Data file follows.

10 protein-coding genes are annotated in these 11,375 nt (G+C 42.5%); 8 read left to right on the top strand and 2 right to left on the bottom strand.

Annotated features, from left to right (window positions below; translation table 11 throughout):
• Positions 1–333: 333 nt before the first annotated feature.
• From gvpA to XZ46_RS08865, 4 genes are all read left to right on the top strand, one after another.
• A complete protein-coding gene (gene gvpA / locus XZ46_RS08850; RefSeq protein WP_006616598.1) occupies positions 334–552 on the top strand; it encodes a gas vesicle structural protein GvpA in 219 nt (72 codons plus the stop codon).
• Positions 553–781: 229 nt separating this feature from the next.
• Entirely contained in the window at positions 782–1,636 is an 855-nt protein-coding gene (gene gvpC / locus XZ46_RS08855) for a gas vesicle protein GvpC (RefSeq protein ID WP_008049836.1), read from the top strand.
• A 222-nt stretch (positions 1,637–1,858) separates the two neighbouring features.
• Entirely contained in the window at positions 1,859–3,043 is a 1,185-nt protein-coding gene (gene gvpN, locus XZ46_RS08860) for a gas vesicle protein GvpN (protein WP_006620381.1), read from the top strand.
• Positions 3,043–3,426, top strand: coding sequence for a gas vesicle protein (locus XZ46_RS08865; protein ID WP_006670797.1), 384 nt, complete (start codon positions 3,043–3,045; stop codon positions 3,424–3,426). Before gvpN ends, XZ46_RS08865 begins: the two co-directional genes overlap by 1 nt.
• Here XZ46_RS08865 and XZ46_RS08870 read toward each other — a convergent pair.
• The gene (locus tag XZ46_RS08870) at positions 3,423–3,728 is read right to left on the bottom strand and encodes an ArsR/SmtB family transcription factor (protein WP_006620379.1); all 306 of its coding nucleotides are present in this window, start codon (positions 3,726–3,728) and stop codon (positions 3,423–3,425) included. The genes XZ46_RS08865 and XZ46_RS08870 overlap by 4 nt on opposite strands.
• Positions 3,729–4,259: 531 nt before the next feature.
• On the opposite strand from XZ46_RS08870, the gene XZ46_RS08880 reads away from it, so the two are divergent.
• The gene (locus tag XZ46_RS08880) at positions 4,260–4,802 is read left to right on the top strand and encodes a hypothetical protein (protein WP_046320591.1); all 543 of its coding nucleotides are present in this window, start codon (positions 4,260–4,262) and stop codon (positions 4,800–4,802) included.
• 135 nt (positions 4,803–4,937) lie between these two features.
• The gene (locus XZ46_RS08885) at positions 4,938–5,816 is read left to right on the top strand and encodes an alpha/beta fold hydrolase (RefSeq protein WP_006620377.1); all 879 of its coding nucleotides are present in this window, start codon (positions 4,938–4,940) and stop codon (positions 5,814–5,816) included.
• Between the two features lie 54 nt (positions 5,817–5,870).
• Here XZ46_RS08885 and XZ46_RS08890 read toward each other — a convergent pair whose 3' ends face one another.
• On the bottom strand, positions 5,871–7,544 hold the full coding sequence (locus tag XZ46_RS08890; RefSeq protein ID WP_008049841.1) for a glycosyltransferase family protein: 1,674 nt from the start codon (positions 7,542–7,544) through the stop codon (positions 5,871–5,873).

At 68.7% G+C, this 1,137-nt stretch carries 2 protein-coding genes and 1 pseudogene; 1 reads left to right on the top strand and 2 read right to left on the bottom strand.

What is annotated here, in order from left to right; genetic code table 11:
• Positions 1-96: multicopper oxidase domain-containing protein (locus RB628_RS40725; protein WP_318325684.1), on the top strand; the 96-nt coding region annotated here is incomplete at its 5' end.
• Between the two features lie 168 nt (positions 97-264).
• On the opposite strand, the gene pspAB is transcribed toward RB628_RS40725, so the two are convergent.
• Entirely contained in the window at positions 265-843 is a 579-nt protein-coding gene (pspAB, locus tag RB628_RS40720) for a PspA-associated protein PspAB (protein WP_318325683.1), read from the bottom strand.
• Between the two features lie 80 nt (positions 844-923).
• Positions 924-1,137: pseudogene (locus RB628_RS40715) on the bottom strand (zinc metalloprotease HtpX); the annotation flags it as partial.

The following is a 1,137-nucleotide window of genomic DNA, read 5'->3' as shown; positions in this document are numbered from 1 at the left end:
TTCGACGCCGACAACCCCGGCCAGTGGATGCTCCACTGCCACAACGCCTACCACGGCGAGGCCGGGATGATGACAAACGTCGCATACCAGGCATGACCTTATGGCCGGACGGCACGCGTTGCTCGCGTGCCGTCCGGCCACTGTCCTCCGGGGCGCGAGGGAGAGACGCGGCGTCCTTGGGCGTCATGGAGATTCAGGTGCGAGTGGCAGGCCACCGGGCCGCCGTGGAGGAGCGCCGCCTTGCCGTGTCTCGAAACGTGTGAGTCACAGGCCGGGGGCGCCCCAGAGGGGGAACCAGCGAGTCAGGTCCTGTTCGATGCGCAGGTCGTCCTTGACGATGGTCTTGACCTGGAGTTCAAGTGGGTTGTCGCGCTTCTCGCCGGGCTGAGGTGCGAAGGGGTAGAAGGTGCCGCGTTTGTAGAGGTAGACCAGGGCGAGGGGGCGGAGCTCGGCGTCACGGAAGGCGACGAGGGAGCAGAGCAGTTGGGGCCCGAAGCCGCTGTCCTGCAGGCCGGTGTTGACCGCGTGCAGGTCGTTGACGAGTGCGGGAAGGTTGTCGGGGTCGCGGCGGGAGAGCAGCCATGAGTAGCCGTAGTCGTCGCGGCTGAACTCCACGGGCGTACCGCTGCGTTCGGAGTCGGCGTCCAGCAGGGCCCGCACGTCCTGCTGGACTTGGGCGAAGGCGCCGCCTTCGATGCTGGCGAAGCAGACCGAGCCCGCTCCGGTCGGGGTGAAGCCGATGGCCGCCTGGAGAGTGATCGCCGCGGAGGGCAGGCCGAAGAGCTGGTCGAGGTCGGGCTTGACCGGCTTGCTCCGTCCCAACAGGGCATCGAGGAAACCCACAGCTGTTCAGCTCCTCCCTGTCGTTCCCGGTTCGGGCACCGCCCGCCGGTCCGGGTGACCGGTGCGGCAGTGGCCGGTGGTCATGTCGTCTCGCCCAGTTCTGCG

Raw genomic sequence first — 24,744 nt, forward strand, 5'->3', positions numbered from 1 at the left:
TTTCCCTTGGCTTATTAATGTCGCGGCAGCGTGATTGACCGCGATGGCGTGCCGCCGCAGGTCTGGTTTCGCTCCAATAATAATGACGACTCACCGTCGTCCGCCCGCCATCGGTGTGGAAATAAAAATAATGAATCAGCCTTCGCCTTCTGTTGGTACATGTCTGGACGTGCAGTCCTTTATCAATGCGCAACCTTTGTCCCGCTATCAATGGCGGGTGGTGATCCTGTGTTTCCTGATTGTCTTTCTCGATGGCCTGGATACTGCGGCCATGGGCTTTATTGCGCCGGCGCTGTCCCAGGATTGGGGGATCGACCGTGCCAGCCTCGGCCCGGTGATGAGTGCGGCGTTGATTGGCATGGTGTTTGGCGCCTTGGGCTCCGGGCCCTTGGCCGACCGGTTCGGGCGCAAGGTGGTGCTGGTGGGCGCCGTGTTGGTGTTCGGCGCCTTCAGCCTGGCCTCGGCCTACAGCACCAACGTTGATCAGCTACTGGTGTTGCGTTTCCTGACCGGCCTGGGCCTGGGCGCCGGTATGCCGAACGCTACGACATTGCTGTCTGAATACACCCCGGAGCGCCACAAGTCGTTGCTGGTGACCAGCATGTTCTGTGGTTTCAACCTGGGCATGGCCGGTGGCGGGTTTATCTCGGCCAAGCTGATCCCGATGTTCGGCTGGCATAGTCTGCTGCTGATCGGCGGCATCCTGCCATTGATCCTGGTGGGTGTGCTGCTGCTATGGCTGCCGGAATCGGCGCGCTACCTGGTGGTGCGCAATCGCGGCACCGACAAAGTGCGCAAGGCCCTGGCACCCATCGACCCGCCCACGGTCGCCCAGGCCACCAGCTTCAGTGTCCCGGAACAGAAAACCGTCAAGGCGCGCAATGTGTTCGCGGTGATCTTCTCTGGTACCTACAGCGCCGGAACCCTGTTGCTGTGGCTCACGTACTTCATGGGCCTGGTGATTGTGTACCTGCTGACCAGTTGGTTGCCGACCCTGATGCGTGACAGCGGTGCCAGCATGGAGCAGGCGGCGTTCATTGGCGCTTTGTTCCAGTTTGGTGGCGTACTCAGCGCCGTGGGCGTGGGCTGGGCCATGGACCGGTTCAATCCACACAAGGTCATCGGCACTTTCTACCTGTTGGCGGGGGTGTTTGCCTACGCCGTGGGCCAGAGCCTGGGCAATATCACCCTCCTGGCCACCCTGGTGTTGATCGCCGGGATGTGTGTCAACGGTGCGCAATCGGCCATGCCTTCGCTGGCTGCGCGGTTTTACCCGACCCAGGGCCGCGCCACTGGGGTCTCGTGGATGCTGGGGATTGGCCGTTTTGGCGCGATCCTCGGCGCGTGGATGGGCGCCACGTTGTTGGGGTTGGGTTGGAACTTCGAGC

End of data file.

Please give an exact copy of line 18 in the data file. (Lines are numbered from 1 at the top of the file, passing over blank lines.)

• Between the two features lie 54 nt (positions 5,817–5,870).